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How (if ever) can Democrats reoccupy the White house?

Guest Editorial by Dr. Joel A. Mintz

Guest Editorial – OP/ED

FORT LAUDERDALE/DAVIE, Fla. – The first several months of Donald Trump’s presidency have been riddled with poor decisions, false starts, and miscalculations. At first glance, these errors, combined with his current low standing in public opinion polls, suggest a high level of vulnerability for the president when he seeks re-election in 2020.

Joel A. Mintz, J.S.D.

Joel A. Mintz, J.S.D.

Nevertheless, for Democrats and independents who voted against Mr. Trump in 2016 and oppose his divisive and wrongheaded policies, some caution seems in order. The next presidential election is still a few years away, incumbent presidents are traditionally difficult to defeat, Trump has thus far retained his popularity with most of his core supporters, and voter opinion is often swayed by last minute pre-election conditions and events.

Donald Trump’s surprising victory last year defied nearly all prognostications, underestimating his potential political appeal in a re-election bid would be foolhardy. Nonetheless, given the depth of the division and outrage that Trump’s policies have created, both domestically and globally, careful consideration of how to unseat him does not seem premature or out of place.

One of the lessons of the last general election is that strident criticism of Donald Trump alone — no matter how prescient or factually accurate that criticism may be — will not succeed. Trump has shown great adeptness at casting damaging aspersions on his political rivals. A purely negative campaign against him will most likely present him with an immense advantage. Instead, whoever he or she may be, the next Democratic candidate for president must communicate clearly and plainly what that person, and his or her party stand for.

Prominent Democrats instead need to park their egos and rivalries at door, calmly discuss and promptly agree upon a set of principles that appeal to American voters. And they must start to publicize those ideas right away. I would suggest that a good starting point for building party consensus is the platform that Democrats adopted, with broad intra-party support, in 2016. That document contained numerous sound, appealing ideas. To the sensible Democratic political ideas of last year, however, more must be added. Needed are positive proposals to assist residents of rural areas, and newly minted approaches to helping all families and communities, advancing the arts and scientific research, further improving health care, protecting the environment, and upgrading public education. Democrats must also provide honest information about how much Democratic proposals will cost and how they will be paid for.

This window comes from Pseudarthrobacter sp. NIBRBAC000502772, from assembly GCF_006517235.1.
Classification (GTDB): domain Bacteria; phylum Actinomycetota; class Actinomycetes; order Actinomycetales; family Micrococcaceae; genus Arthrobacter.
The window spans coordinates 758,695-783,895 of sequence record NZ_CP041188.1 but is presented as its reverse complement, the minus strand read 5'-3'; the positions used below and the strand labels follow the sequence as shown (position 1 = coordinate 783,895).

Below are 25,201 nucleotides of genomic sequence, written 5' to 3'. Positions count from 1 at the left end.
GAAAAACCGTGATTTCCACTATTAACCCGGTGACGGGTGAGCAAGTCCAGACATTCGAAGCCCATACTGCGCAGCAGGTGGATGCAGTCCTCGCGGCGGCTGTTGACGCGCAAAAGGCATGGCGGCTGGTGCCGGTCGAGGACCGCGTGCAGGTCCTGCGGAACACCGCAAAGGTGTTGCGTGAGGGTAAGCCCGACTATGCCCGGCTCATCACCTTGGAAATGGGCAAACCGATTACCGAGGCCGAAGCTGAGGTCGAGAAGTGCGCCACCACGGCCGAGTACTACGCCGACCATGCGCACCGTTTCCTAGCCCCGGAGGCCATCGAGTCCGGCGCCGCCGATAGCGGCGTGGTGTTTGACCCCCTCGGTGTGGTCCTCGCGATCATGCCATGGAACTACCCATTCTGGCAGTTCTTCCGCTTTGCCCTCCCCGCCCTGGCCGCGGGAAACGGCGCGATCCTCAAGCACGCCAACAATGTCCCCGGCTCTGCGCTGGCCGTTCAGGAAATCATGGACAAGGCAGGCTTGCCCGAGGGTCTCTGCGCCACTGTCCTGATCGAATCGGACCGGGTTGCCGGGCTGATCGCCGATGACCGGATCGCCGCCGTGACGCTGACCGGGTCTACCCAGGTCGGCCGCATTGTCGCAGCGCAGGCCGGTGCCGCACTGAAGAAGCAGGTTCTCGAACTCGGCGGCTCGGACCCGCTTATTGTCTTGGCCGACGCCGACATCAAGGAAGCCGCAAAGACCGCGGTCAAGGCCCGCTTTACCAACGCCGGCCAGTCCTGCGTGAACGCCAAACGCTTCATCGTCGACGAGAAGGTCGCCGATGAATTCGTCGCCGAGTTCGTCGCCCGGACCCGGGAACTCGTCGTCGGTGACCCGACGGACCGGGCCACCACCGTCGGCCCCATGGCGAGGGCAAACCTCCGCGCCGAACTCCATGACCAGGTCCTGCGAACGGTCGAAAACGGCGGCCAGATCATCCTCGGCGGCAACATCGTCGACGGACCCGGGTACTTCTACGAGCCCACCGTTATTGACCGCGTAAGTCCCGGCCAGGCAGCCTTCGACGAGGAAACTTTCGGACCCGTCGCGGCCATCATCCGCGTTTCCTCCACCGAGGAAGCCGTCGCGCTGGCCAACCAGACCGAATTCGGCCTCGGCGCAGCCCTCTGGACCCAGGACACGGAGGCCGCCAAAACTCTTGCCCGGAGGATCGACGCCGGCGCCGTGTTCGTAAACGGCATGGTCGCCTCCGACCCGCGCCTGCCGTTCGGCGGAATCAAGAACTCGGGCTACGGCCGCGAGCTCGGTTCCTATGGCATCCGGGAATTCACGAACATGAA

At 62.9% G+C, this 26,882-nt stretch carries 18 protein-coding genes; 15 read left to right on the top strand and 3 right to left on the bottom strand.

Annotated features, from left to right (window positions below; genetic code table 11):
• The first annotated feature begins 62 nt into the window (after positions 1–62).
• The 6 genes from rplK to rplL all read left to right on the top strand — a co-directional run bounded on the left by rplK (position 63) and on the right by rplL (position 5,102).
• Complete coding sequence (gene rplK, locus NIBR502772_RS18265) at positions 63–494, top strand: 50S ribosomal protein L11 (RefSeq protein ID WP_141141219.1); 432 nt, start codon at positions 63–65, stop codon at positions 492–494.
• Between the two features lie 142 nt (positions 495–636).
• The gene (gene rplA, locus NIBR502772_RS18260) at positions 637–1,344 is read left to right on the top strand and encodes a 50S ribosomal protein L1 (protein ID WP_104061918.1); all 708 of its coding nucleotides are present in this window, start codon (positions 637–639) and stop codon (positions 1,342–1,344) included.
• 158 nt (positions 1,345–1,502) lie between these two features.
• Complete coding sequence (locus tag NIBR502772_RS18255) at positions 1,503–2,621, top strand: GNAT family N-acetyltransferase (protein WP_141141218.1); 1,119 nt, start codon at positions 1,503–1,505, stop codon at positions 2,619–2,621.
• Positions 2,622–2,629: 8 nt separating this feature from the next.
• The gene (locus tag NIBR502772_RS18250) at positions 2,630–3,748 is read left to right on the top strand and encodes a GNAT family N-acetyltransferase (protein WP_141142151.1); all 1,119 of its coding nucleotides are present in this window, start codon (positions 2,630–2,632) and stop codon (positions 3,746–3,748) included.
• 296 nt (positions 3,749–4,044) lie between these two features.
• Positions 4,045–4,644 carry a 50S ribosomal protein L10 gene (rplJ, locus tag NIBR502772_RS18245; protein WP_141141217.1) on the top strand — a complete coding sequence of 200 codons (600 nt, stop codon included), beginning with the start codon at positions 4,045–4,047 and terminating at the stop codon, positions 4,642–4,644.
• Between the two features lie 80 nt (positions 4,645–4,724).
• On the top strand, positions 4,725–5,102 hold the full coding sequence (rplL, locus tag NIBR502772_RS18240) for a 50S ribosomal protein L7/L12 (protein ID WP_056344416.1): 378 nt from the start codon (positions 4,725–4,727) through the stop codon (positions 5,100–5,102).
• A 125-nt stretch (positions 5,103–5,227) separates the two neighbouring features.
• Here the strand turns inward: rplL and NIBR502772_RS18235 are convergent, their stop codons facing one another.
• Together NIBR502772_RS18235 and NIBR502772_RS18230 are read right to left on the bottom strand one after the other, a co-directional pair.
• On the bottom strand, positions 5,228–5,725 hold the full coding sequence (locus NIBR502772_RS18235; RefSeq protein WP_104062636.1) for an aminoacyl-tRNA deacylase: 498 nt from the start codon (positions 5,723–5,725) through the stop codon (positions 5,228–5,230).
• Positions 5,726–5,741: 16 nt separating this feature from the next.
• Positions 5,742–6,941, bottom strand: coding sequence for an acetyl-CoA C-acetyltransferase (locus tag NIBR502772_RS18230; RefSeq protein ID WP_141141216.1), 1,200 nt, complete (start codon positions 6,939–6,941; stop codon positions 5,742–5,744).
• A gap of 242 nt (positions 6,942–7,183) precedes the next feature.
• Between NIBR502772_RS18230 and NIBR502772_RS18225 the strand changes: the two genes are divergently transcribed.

In addition, the Democratic Party urgently needs to make wholesale changes to the party’s haphazard and self-defeating primary and caucus system. The 2016 nomination campaign was too long, too expensive, and too divisive. Democrats should replace it with a series of six set of primaries and caucuses: the Iowa caucuses, the New Hampshire primary and four regional contests. The latter should be organized by time zone (with Alaskan and Hawaiian voters participating in the Pacific time zone primary), held in an order that is chosen by lottery, and spaced two weeks apart. Such an arrangement, while imperfect, seems likely to produce a Democratic presidential candidate over a shorter time period than in 2016, conserve needed campaign funds for the general election, and allow ample time to unify the party in advance of the conventions and the fall campaign.

None of these reforms will be easy. However, given the current, widespread popular distrust of institutions, Americans continue to thirst for thoughtful innovations and realistic solutions to challenging problems. Democrats can offer those things to voters. However, to their party’s — and our nation’s — great detriment, Democrats will once again fail to win the presidency if they appear trapped in rigid approaches, stale slogans, egotistical personal rivalries, and unrelieved negativity.

It is time to make real changes; and if Democrats want to lead the United States again, they must begin by boldly improving the party they see in the mirror.

 

Joel A. Mintz is a professor of law at Nova Southeastern University College of Law and a Member Scholar of the Center for Progressive Reform.